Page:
Bloomberg News also reported that Obama was about to follow through on his State of the Union promise to take further action to deal with climate change since Congress is failing to act. While the Environmental Protection Agency continues increasing regulations on major greenhouse-gas emitters, the Obama administration is now planning to require federal agencies to factor in the impact of climate change when approving projects such as oil pipelines, roads or other major projects. Obama would do so through a Nixon-era law, the National Environmental Policy Act.
After metaphorically heading for the hills following the failure to pass climate legislation in 2010, some Democrats in Congress are again becoming more vocal about the need to pass legislation. Senate Environment and Public Works Chairwoman Barbara Boxer, D-CA, is proposing legislation, but no such measures will pass the House where Republicans continue to question both the science and the costs.
In a bill that has no chance of moving out of committee, Rep. Henry Waxman, D-CA, has proposed a carbon tax, which was one of the rallying points for Scalise to hold his press conference. Rep. Joe Barton, R-TX, former chairman of the House Energy and Commerce Committee, said, “A carbon tax is a bad idea whose time still has not come, and hopefully never will come,” adding shortly later “We will do everything possible to prevent it from happening.”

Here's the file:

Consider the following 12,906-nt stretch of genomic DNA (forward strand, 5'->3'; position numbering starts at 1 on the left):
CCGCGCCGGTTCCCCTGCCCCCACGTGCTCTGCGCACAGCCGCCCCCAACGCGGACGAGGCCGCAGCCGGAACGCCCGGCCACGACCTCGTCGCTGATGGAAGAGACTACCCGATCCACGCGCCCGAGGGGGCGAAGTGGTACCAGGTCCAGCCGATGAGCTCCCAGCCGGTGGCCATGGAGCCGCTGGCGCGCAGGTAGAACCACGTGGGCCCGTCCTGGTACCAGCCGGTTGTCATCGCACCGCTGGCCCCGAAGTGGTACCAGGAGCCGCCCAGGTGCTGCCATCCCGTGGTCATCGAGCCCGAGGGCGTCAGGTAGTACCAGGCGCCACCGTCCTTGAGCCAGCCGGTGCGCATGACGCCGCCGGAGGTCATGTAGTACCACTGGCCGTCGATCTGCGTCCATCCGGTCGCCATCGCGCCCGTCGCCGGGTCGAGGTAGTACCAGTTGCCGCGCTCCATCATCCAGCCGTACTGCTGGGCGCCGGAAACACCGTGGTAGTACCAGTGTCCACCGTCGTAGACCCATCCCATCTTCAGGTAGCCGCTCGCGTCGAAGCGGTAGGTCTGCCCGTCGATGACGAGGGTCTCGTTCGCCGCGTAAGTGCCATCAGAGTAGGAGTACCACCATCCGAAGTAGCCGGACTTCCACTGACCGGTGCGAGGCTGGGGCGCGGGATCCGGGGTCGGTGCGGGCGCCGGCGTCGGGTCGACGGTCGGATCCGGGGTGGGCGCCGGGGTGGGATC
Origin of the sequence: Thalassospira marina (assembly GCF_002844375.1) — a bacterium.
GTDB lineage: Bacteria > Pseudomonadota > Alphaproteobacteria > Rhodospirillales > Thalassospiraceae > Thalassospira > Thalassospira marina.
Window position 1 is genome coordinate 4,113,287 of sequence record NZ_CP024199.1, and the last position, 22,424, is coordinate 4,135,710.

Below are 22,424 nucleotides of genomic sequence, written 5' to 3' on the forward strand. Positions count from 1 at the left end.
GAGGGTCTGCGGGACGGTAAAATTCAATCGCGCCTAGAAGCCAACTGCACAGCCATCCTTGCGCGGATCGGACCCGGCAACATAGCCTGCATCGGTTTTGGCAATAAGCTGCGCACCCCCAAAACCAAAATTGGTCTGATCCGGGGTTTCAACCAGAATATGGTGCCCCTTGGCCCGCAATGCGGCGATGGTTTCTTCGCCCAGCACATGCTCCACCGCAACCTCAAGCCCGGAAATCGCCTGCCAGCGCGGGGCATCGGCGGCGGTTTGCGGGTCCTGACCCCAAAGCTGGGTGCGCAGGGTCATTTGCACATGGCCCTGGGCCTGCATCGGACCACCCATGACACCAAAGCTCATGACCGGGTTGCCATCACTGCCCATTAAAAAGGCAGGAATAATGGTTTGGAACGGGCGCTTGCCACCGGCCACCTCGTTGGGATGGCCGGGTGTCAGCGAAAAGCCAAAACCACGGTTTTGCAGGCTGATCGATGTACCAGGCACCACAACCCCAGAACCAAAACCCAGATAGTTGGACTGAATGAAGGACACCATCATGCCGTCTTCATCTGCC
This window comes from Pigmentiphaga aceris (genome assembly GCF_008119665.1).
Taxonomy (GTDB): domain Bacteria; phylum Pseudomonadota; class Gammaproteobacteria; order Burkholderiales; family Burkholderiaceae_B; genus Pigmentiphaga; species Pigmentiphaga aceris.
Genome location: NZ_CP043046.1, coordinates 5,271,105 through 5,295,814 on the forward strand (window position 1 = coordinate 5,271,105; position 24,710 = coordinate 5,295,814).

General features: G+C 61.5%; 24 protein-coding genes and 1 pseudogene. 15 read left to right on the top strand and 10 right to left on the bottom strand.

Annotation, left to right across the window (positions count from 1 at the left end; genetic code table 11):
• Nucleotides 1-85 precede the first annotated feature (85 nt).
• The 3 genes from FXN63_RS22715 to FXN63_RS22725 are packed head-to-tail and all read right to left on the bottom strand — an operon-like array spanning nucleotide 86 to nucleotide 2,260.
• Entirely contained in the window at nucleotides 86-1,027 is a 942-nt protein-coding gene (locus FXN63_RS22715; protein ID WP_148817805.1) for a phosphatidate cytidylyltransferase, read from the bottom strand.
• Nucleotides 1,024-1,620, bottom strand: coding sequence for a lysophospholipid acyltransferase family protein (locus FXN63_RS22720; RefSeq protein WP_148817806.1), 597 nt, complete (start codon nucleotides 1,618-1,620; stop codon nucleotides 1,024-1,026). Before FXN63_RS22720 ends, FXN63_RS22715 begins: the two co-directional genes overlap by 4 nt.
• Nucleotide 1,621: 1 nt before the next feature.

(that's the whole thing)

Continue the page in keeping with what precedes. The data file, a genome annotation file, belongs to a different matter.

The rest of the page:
Republicans, and industries that rely heavily on energy, caution that these green efforts will continue to put a fragile economy at risk. The American Fuel & Petrochemical Manufacturers President Charles Drevna wondered why such policies are being considered as the country is on the verge of a manufacturing renaissance.
“The only thing that will prevent us from having that are inane policies like a carbon tax that will debilitate any kind of ability or opportunity that middle America has to grow or develop,” Drevna said.
Also supporting the Republican position were manufacturers and anti-tax leaders such as Grover Norquist, who stressed that middleclass families would feel the pinch. “First of all, this is not a tax on carbon,” Norquist said. “Carbon does pay taxes. Carbon does not have bank accounts you can loot.”
American Farm Bureau President Bob Stallman didn’t attend the Republican Study Committee press conference but sent a statement supporting the GOP position. “As an industry that depends on affordable energy in the production and transport of its commodities, agriculture would be especially disadvantaged by a carbon tax,” Stallman said. “One of the toughest challenges growers face is dealing with the obstacles and variability that Mother Nature often hands us. Our grassroot members, comprised of hard-working farmers and ranchers, have clearly stated in our policy that we are opposed to taxes on carbon uses or emissions.”
Ford said farmers are working to reduce their environmental footprint through efficiency, technology such as precision agriculture, and fertilizer management. “They are reducing their fertilizer use on a peracre basis as they get more efficient and I think the efficiency is what is driving them to be more profitable and, at the same time, reducing CO2, NO2 (nitrous oxide) emissions and agriculture’s role on climate change.”
“That is what some of the scientists are predicting and I know a lot of people are looking at that, but is very difficult for a farmer today to focus on 25 years out,” West said. “The best thing he can do is improve his efficiency and crop production.” — Chris Clayton, DTN